SEALs on rescue mission killed in Afghan crash

KABUL, Afghanistan — The 30 American service members — most of them elite Navy SEALs — who died when their helicopter was shot down had rushed to help Army Rangers who had come under fire, two U.S. officials said today.

The heavy loss shows that covert tactics carry huge risks despite the huge success of the SEAL mission that killed Osama bin Laden more than three months ago. Some of the SEALs who died Saturday were from the same unit that killed bin Laden, although none of the men took part in that mission.

The U.S.-led coalition plans to rely more on special operations missions as it reduces the overall number of combat troops by the end of 2014.

This weekend, the rescue team had subdued attackers who had pinned down the Rangers and were departing in their Chinook helicopter when the aircraft was apparently hit, one of the officials said.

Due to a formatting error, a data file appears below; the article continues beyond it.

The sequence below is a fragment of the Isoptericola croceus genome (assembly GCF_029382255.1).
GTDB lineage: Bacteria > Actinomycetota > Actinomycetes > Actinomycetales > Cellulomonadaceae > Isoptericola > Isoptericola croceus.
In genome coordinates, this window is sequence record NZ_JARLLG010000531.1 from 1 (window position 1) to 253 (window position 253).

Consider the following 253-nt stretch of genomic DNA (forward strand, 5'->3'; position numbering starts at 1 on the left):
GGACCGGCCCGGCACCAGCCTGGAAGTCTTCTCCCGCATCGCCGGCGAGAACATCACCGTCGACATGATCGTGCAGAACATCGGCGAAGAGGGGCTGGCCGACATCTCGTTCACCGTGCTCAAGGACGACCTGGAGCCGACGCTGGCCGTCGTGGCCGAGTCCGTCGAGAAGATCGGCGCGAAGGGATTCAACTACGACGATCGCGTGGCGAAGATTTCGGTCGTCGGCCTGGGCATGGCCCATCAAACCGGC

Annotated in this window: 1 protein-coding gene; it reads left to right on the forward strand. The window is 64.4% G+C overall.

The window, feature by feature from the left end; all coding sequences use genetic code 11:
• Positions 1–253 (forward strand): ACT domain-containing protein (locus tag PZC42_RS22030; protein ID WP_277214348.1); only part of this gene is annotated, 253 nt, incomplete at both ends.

Thirty Americans and eight Afghans were killed in the crash, making it the deadliest single loss for U.S. forces in the decade-long war in Afghanistan. The Rangers, special operations forces who work regularly with the SEALs, secured the crash site in the Tangi Joy Zarin area of Wardak province, about 60 miles (97 kilometers) southwest of Kabul, the other official said.



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